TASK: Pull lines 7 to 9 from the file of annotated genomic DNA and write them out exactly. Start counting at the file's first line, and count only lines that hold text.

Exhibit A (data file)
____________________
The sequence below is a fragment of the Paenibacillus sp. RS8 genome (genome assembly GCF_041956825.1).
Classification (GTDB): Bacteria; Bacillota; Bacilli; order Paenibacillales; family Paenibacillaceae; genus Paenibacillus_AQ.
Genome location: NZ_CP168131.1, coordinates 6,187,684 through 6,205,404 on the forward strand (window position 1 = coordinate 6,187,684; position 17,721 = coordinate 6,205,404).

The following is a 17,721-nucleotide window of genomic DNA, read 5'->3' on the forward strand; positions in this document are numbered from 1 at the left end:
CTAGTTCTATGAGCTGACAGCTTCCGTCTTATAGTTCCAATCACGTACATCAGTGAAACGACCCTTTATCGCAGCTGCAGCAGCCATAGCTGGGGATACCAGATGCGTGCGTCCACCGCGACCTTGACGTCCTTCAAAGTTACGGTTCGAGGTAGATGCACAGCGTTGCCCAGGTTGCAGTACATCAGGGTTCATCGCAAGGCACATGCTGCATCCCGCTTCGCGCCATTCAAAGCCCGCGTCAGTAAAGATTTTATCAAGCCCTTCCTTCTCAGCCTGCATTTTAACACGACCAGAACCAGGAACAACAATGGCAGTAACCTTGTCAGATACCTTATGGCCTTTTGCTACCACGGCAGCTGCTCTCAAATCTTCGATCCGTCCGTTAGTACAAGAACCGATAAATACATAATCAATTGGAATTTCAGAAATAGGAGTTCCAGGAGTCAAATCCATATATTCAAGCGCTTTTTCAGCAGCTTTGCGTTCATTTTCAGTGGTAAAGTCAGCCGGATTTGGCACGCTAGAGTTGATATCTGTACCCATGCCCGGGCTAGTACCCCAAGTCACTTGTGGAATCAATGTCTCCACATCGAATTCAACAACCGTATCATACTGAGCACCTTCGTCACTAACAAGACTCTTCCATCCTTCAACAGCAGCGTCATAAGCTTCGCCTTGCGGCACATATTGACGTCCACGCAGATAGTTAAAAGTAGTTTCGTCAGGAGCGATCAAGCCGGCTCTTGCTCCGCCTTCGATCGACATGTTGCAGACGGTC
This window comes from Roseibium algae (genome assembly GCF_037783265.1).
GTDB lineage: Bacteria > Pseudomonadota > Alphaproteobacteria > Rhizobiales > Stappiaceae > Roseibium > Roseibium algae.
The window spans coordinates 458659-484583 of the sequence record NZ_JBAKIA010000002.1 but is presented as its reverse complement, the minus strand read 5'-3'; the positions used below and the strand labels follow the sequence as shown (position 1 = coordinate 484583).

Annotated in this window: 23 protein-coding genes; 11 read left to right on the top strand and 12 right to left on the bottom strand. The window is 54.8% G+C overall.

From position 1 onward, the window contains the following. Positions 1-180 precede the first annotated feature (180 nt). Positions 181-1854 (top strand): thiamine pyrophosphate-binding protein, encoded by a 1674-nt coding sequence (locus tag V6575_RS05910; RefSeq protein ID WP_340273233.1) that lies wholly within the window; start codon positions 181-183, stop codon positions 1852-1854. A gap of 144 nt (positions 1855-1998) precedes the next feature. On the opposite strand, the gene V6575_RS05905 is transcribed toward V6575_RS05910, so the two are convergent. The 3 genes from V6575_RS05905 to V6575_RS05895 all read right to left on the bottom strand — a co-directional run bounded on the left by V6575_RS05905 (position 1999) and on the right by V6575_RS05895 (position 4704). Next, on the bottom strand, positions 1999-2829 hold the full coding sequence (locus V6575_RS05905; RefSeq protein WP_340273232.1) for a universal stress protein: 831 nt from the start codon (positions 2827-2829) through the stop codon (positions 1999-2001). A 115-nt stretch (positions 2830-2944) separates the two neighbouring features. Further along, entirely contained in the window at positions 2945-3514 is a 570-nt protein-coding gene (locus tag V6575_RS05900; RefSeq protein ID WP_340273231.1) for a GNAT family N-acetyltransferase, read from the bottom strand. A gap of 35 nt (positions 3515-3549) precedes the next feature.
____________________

GTDB lineage: Bacteria > Pseudomonadota > Alphaproteobacteria > Rhizobiales > Stappiaceae > Roseibium > Roseibium algae.
The window spans coordinates 458659-484583 of the sequence record NZ_JBAKIA010000002.1 but is presented as its reverse complement, the minus strand read 5'-3'; the positions used below and the strand labels follow the sequence as shown (position 1 = coordinate 484583).

Annotated in this window: 23 protein-coding genes; 11 read left to right on the top strand and 12 right to left on the bottom strand. The window is 54.8% G+C overall.